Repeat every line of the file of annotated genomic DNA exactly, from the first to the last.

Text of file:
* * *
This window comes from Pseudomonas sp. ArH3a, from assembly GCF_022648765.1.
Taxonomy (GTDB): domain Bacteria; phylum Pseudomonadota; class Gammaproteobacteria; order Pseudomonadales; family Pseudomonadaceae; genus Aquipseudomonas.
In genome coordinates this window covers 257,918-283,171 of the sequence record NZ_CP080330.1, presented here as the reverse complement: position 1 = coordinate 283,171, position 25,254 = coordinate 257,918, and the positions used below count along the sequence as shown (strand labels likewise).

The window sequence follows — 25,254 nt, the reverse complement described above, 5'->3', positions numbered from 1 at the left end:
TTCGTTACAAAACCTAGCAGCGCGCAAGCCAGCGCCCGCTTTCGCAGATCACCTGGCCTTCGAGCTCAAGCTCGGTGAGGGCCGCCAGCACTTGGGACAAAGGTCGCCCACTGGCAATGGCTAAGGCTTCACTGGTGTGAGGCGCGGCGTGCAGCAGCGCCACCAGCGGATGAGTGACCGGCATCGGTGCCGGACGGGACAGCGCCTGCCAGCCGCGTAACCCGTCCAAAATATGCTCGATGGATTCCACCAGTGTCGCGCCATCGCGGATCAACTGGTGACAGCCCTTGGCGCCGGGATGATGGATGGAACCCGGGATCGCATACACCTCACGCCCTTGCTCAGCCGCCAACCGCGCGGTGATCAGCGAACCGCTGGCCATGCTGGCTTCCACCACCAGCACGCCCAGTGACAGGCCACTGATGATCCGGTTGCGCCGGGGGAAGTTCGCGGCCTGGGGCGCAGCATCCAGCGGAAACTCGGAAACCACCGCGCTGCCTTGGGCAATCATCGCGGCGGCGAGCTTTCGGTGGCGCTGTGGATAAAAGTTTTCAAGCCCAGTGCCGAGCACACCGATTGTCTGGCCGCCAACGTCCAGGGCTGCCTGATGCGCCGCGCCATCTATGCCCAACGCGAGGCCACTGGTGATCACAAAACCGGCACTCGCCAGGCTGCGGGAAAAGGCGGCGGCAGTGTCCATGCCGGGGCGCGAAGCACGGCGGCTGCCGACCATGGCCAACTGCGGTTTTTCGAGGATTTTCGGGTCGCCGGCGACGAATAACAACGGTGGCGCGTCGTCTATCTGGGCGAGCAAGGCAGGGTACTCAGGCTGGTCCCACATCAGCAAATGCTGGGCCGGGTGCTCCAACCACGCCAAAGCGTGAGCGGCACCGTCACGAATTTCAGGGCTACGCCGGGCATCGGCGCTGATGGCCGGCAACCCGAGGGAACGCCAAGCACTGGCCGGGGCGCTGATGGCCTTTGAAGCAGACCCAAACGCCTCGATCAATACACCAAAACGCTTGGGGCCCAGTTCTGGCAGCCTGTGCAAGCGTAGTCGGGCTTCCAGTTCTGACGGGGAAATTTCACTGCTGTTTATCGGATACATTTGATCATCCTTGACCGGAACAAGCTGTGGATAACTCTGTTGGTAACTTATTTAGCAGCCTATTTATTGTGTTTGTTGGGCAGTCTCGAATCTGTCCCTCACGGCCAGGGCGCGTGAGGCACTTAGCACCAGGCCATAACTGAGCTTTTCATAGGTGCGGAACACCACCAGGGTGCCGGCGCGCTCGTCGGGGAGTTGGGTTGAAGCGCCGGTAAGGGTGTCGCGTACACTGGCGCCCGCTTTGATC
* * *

This window comes from Pseudomonas sp. ArH3a, from assembly GCF_022648765.1.
Taxonomy (GTDB): domain Bacteria; phylum Pseudomonadota; class Gammaproteobacteria; order Pseudomonadales; family Pseudomonadaceae; genus Aquipseudomonas.
In genome coordinates this window covers 257,918-283,171 of the sequence record NZ_CP080330.1, presented here as the reverse complement: position 1 = coordinate 283,171, position 25,254 = coordinate 257,918, and the positions used below count along the sequence as shown (strand labels likewise).

The window sequence follows — 25,254 nt, the reverse complement described above, 5'->3', positions numbered from 1 at the left end:
TTCGTTACAAAACCTAGCAGCGCGCAAGCCAGCGCCCGCTTTCGCAGATCACCTGGCCTTCGAGCTCAAGCTCGGTGAGGGCCGCCAGCACTTGGGACAAAGGTCGCCCACTGGCAATGGCTAAGGCTTCACTGGTGTGAGGCGCGGCGTGCAGCAGCGCCACCAGCGGATGAGTGACCGGCATCGGTGCCGGACGGGACAGCGCCTGCCAGCCGCGTAACCCGTCCAAAATATGCTCGATGGATTCCACCAGTGTCGCGCCATCGCGGATCAACTGGTGACAGCCCTTGGCGCCGGGATGATGGATGGAACCCGGGATCGCATACACCTCACGCCCTTGCTCAGCCGCCAACCGCGCGGTGATCAGCGAACCGCTGGCCATGCTGGCTTCCACCACCAGCACGCCCAGTGACAGGCCACTGATGATCCGGTTGCGCCGGGGGAAGTTCGCGGCCTGGGGCGCAGCATCCAGCGGAAACTCGGAAACCACCGCGCTGCCTTGGGCAATCATCGCGGCGGCGAGCTTTCGGTGGCGCTGTGGATAAAAGTTTTCAAGCCCAGTGCCGAGCACACCGATTGTCTGGCCGCCAACGTCCAGGGCTGCCTGATGCGCCGCGCCATCTATGCCCAACGCGAGGCCACTGGTGATCACAAAACCGGCACTCGCCAGGCTGCGGGAAAAGGCGGCGGCAGTGTCCATGCCGGGGCGCGAAGCACGGCGGCTGCCGACCATGGCCAACTGCGGTTTTTCGAGGATTTTCGGGTCGCCGGCGACGAATAACAACGGTGGCGCGTCGTCTATCTGGGCGAGCAAGGCAGGGTACTCAGGCTGGTCCCACATCAGCAAATGCTGGGCCGGGTGCTCCAACCACGCCAAAGCGTGAGCGGCACCGTCACGAATTTCAGGGCTACGCCGGGCATCGGCGCTGATGGCCGGCAACCCGAGGGAACGCCAAGCACTGGCCGGGGCGCTGATGGCCTTTGAAGCAGACCCAAACGCCTCGATCAATACACCAAAACGCTTGGGGCCCAGTTCTGGCAGCCTGTGCAAGCGTAGTCGGGCTTCCAGTTCTGACGGGGAAATTTCACTGCTGTTTATCGGATACATTTGATCATCCTTGACCGGAACAAGCTGTGGATAACTCTGTTGGTAACTTATTTAGCAGCCTATTTATTGTGTTTGTTGGGCAGTCTCGAATCTGTCCCTCACGGCCAGGGCGCGTGAGGCACTTAGCACCAGGCCATAACTGAGCTTTTCATAGGTGCGGAACACCACCAGGGTGCCGGCGCGCTCGTCGGGGAGTTGGGTTGAAGCGCCGGTAAGGGTGTCGCGTACACTGGCGCCCGCTTTGATC